India sets up panel to assess impact of higher temperatures on wheat crop
By Mayank Bhardwaj and Rajendra Jadhav
NEW DELHI/MUMBAI (Reuters) -India has set up a panel of officials to assess the impact of rising temperatures on the wheat crop, government officials said on Monday, as the weather office warned that above normal temperatures would prevail in key producing states.
The world's second biggest wheat producer earlier this month said it's production was likely to rise 4.1% to a record 112.2 million tonnes.
However, a lack of winter rains has raised temperatures in some parts of India's northern states where farmers grow wheat. Last week, the daily average temperature hit early to mid-March levels, according to weather officials.
India, also the world's second-biggest consumer of wheat, banned exports in May 2022 after a sharp, sudden rise in temperatures clipped output, even as export demand picked up to meet the global shortfall triggered by the Russia-Ukraine conflict.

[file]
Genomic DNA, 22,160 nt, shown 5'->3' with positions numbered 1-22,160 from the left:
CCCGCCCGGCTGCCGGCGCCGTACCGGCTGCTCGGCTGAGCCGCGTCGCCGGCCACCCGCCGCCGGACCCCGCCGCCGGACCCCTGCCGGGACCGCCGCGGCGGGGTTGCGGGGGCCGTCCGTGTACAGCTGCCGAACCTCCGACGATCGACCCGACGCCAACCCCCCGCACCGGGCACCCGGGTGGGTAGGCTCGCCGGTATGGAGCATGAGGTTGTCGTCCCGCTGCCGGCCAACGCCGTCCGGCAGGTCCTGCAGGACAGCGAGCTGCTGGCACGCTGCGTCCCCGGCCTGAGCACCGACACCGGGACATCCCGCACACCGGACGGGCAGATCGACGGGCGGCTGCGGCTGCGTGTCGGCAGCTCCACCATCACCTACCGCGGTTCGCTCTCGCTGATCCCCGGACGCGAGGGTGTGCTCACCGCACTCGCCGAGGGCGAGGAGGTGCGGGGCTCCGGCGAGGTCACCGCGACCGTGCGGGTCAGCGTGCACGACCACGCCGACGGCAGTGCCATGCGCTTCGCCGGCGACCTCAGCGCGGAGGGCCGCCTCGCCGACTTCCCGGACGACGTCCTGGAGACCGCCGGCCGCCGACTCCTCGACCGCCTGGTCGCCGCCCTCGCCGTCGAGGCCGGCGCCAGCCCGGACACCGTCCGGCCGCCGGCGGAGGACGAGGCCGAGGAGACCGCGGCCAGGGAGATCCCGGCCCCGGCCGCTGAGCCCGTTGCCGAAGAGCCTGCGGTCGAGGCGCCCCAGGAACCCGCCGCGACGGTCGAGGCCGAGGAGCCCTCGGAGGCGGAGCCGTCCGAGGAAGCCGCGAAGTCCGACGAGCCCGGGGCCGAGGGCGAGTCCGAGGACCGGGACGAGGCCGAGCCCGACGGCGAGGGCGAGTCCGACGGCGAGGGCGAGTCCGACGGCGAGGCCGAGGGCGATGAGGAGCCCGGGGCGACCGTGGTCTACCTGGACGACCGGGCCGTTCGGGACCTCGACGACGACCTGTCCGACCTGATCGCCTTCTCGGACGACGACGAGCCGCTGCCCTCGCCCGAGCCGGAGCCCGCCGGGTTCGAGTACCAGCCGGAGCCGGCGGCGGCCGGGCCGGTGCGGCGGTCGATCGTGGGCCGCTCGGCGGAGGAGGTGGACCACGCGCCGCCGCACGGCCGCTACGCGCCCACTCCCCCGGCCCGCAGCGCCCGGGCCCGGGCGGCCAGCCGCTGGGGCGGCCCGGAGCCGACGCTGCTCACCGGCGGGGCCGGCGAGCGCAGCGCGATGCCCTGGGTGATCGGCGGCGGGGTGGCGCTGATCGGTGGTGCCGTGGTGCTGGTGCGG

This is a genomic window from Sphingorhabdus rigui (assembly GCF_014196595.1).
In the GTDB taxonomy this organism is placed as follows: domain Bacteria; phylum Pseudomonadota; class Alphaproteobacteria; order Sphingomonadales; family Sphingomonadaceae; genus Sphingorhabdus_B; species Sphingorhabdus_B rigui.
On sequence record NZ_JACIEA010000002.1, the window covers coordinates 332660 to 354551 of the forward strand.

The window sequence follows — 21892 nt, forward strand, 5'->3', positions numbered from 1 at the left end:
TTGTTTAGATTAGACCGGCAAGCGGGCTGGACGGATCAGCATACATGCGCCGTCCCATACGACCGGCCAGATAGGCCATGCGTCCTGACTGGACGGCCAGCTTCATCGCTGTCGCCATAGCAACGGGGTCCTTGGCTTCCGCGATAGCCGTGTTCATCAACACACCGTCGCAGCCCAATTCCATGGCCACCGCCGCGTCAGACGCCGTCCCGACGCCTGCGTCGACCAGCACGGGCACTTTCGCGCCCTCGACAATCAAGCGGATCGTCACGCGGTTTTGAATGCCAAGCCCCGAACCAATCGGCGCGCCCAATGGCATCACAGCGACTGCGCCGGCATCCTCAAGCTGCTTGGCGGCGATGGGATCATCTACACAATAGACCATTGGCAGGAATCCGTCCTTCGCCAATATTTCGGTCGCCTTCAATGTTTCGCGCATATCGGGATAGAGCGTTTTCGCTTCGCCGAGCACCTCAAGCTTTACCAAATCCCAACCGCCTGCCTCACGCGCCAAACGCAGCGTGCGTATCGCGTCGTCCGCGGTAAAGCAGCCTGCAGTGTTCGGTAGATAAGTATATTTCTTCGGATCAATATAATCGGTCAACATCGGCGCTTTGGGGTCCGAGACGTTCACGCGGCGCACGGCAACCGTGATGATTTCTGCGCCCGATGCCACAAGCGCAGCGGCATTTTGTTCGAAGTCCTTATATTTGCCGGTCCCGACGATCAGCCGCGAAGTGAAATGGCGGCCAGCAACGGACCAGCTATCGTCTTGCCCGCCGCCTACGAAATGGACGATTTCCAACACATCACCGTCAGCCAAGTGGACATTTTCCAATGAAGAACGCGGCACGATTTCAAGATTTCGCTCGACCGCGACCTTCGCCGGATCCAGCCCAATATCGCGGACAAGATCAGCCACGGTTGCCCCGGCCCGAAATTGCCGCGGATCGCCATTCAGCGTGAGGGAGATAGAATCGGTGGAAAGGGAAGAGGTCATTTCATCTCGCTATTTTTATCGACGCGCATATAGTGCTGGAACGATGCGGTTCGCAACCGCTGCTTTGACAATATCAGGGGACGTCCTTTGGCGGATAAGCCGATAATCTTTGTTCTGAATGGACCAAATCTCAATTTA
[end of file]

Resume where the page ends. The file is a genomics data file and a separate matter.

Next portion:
"The government has decided to form a committee to monitor the impact of higher temperatures, but the current crop condition looks good," said one of the officials, who didn't wish to be named in line with official rules.
India's agriculture commissioner will head the committee, and officials from the country's key wheat growing states and government scientists will also be on the panel.
Maximum temperatures in some states this week jumped to 39 degrees Celsius, which is up to 9 degrees Celsius above normal, India Meteorological Department (IMD) said in a statement on Monday.
Maximum temperatures are likely to remain 5 to 7 degrees Celsius above normal over many parts of northwest India during the next three days, it said.
"This higher day temperature might lead to adverse effects on wheat approaching the reproductive growth period, which is sensitive to temperature. High temperature during flowering and maturing periods leads to loss in yield," the IMD said.
The country grows only one wheat crop in a year, with planting in October and November, and harvesting from March.
(Reporting by Mayank Bhardwaj; Editing by Sharon Singleton and Susan Fenton)